ThinkFast: September 20, 2006

The Bush administration “has dropped its insistence” on redefining the obligations of the U.S. under the Geneva Conventions, congressional aides say, suggesting the White House “blinked first” in its standoff with senators over detainee policy.

Mideast commander John Abizaid said yesterday that the current level of 140,000 troops in Iraq will likely remain stable through next spring. The assessment runs counter to previous predictions of a sharp drawdown by the end of this year, underscoring “how unstable the country remains.”

“There is so much political corruption on Capitol Hill that the FBI has had to triple the number of squads investigating lobbyists, lawmakers and influence peddlers.”

Iraq is the deadliest place for journalists to work, a new study by the Committee to Protect Journalists found. Of the 580 journalists who have been killed over the last 15 years, 78 reporters died in Iraq.

“A state judge yesterday rejected a Georgia law requiring voters to show government-issued photo identification, writing in his decision, ‘This cannot be.‘” The judge said the law, which critics call a modern day poll tax, “disenfranchises citizens who are otherwise qualified to vote.”

Restricting or taxing greenhouse gas emissions would be the “most cost-effective” global warming policy, according to a new Congressional Budget Office report. The report says climate change policy should “reduce carbon emissions by increasing the costs of emitting carbon… to reflect the damages that those emissions are expected to cause.”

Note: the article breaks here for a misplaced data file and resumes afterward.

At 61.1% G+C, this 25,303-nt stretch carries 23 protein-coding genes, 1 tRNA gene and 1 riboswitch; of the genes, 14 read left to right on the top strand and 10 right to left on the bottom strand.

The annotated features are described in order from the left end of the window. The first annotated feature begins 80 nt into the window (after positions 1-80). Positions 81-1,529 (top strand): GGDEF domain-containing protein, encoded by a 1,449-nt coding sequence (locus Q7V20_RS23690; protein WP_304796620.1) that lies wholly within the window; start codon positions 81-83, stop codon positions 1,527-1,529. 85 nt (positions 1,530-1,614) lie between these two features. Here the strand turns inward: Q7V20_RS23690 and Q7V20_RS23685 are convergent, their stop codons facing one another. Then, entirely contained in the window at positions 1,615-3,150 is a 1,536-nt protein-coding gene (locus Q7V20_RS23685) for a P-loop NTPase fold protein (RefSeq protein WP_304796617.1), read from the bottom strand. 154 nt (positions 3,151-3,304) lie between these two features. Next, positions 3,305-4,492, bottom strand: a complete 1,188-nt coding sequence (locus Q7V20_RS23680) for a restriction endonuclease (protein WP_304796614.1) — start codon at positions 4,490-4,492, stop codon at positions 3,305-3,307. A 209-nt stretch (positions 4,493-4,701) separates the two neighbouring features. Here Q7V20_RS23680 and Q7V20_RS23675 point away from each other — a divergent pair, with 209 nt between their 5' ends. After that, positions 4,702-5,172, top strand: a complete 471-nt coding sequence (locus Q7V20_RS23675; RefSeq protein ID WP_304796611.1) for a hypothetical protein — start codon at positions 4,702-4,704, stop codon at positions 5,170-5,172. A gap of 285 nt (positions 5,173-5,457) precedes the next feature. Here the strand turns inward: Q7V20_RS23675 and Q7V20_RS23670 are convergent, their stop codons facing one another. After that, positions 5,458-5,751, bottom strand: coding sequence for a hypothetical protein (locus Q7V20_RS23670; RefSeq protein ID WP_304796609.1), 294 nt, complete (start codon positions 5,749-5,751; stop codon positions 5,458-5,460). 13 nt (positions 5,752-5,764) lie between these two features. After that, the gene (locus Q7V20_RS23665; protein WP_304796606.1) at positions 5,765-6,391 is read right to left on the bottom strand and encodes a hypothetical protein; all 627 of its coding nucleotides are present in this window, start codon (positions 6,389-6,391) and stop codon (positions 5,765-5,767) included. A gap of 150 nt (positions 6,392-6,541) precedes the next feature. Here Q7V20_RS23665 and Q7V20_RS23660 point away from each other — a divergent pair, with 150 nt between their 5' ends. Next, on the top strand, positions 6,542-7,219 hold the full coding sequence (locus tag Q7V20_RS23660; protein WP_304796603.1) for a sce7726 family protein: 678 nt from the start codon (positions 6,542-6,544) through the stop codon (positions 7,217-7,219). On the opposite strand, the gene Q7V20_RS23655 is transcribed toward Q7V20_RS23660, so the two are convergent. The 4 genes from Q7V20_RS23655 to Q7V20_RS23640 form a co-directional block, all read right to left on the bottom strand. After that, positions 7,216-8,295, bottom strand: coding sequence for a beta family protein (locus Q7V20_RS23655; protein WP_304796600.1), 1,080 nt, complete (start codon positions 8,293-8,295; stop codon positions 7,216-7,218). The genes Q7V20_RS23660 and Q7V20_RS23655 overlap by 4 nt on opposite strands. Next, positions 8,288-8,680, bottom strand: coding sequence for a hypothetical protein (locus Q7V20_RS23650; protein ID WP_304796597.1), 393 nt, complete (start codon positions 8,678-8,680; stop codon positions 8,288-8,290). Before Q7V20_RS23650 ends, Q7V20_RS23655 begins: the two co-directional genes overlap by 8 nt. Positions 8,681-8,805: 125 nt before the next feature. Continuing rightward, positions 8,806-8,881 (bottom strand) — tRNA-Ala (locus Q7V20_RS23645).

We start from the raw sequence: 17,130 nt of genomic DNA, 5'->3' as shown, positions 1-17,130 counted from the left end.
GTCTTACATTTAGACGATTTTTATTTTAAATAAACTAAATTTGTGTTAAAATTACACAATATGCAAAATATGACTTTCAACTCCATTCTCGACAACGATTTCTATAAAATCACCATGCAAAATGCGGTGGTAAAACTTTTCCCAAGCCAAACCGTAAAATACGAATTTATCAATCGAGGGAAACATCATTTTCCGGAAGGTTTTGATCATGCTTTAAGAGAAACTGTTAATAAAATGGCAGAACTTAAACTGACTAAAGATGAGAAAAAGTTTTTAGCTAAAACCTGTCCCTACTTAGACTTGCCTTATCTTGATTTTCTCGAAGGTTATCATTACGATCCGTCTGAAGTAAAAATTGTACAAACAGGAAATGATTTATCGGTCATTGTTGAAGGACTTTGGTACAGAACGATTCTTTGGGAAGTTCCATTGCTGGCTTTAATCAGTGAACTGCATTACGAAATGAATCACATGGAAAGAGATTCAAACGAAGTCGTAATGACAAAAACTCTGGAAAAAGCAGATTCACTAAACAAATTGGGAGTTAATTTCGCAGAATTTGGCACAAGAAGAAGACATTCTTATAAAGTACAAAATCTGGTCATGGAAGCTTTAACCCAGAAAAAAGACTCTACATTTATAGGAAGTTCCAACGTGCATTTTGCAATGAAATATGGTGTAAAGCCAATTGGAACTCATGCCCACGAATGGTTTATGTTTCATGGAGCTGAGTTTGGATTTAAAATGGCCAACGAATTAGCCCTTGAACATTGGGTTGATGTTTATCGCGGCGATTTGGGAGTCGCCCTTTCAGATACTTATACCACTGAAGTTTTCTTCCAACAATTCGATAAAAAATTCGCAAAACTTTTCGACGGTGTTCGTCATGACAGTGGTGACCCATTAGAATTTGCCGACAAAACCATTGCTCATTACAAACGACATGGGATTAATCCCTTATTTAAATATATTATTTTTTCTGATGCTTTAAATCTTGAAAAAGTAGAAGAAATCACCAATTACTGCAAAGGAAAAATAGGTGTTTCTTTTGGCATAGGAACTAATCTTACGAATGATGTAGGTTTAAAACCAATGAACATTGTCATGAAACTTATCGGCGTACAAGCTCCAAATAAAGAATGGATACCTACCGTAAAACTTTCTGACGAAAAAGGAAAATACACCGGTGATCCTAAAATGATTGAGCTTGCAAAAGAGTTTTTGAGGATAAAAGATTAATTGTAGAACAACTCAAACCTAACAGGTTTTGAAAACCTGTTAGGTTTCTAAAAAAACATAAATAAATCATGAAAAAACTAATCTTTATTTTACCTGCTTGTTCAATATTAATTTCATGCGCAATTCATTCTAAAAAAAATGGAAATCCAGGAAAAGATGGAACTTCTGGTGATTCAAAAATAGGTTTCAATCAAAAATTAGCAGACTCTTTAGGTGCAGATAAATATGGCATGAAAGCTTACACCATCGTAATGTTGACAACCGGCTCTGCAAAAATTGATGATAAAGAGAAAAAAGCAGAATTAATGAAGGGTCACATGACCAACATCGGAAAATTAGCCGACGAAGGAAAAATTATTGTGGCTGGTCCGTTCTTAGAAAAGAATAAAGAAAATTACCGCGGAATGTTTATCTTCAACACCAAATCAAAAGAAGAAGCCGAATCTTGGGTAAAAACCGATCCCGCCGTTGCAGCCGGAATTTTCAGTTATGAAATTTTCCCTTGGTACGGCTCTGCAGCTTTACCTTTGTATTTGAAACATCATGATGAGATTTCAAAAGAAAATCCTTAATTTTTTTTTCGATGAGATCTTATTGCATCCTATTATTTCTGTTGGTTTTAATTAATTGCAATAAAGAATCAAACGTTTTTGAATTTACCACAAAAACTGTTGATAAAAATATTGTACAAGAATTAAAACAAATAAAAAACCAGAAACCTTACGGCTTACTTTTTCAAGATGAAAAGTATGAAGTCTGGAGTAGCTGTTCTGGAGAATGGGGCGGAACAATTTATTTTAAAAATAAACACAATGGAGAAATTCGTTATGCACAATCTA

“Federal judges decided Tuesday to require faster and fuller disclosure of their expense-paid trips, a response to criticism that the travel could undermine the public’s faith in an impartial judiciary.”

The nation’s airports face a looming crisis in their ability to screen checked luggage for bombs that will require billions of dollars to avert,” a new GAO report shows. Many airports “have too few screeners and use slow, labor-intensive bomb detectors that are being overwhelmed.”

And finally: Unibrow-gate drops in Pennsylvania. An anonymous tipster alerted Roll Call that someone on gubernatorial candidate Bob Casey’s “official Web site, apparently doctored an old photo of Casey to make it look as if he had normal eyebrows.” (Casey has a unibrow.) When presented with the ironclad proof, a Casey spokesperson responded, “I think we’ve hit upon the next great debate: to pluck or to wax.”

What did we miss? Let us know in the comments section.